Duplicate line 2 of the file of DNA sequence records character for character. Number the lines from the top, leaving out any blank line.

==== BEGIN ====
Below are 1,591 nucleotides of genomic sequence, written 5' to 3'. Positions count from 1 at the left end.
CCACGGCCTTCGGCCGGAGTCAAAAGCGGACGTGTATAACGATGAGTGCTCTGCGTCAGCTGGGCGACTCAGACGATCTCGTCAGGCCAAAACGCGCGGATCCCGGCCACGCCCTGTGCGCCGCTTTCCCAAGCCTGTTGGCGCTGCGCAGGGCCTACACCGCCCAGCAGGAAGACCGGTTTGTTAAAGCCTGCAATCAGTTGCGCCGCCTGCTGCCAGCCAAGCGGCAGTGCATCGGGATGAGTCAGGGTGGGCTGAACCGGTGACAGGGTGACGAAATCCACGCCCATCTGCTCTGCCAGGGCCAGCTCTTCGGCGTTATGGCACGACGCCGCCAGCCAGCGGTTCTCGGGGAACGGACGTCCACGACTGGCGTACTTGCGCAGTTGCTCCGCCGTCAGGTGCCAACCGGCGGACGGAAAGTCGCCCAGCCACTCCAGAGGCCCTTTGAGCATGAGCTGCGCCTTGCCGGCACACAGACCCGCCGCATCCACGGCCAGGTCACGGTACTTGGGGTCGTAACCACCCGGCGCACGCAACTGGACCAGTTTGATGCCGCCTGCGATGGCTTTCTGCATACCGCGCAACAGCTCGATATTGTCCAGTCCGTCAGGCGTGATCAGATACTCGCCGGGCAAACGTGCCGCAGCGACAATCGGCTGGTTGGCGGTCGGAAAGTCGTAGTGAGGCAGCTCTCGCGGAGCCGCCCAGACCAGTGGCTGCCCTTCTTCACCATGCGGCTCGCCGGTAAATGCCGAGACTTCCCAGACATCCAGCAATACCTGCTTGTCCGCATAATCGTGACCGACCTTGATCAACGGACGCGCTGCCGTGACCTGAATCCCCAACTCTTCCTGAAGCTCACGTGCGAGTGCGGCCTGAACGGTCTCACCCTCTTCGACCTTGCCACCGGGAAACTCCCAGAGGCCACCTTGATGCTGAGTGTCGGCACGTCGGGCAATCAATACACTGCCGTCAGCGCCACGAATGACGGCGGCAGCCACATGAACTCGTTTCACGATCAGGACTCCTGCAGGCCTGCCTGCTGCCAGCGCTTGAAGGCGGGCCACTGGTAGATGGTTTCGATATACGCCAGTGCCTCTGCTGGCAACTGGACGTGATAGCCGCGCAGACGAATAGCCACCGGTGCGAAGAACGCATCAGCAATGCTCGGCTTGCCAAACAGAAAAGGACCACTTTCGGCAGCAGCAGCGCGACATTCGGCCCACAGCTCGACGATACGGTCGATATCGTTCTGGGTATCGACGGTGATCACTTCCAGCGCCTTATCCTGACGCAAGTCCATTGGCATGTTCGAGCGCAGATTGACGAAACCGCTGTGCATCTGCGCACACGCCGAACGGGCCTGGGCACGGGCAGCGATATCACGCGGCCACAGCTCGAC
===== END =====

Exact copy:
CCACGGCCTTCGGCCGGAGTCAAAAGCGGACGTGTATAACGATGAGTGCTCTGCGTCAGCTGGGCGACTCAGACGATCTCGTCAGGCCAAAACGCGCGGATCCCGGCCACGCCCTGTGCGCCGCTTTCCCAAGCCTGTTGGCGCTGCGCAGGGCCTACACCGCCCAGCAGGAAGACCGGTTTGTTAAAGCCTGCAATCAGTTGCGCCGCCTGCTGCCAGCCAAGCGGCAGTGCATCGGGATGAGTCAGGGTGGGCTGAACCGGTGACAGGGTGACGAAATCCACGCCCATCTGCTCTGCCAGGGCCAGCTCTTCGGCGTTATGGCACGACGCCGCCAGCCAGCGGTTCTCGGGGAACGGACGTCCACGACTGGCGTACTTGCGCAGTTGCTCCGCCGTCAGGTGCCAACCGGCGGACGGAAAGTCGCCCAGCCACTCCAGAGGCCCTTTGAGCATGAGCTGCGCCTTGCCGGCACACAGACCCGCCGCATCCACGGCCAGGTCACGGTACTTGGGGTCGTAACCACCCGGCGCACGCAACTGGACCAGTTTGATGCCGCCTGCGATGGCTTTCTGCATACCGCGCAACAGCTCGATATTGTCCAGTCCGTCAGGCGTGATCAGATACTCGCCGGGCAAACGTGCCGCAGCGACAATCGGCTGGTTGGCGGTCGGAAAGTCGTAGTGAGGCAGCTCTCGCGGAGCCGCCCAGACCAGTGGCTGCCCTTCTTCACCATGCGGCTCGCCGGTAAATGCCGAGACTTCCCAGACATCCAGCAATACCTGCTTGTCCGCATAATCGTGACCGACCTTGATCAACGGACGCGCTGCCGTGACCTGAATCCCCAACTCTTCCTGAAGCTCACGTGCGAGTGCGGCCTGAACGGTCTCACCCTCTTCGACCTTGCCACCGGGAAACTCCCAGAGGCCACCTTGATGCTGAGTGTCGGCACGTCGGGCAATCAATACACTGCCGTCAGCGCCACGAATGACGGCGGCAGCCACATGAACTCGTTTCACGATCAGGACTCCTGCAGGCCTGCCTGCTGCCAGCGCTTGAAGGCGGGCCACTGGTAGATGGTTTCGATATACGCCAGTGCCTCTGCTGGCAACTGGACGTGATAGCCGCGCAGACGAATAGCCACCGGTGCGAAGAACGCATCAGCAATGCTCGGCTTGCCAAACAGAAAAGGACCACTTTCGGCAGCAGCAGCGCGACATTCGGCCCACAGCTCGACGATACGGTCGATATCGTTCTGGGTATCGACGGTGATCACTTCCAGCGCCTTATCCTGACGCAAGTCCATTGGCATGTTCGAGCGCAGATTGACGAAACCGCTGTGCATCTGCGCACACGCCGAACGGGCCTGGGCACGGGCAGCGATATCACGCGGCCACAGCTCGAC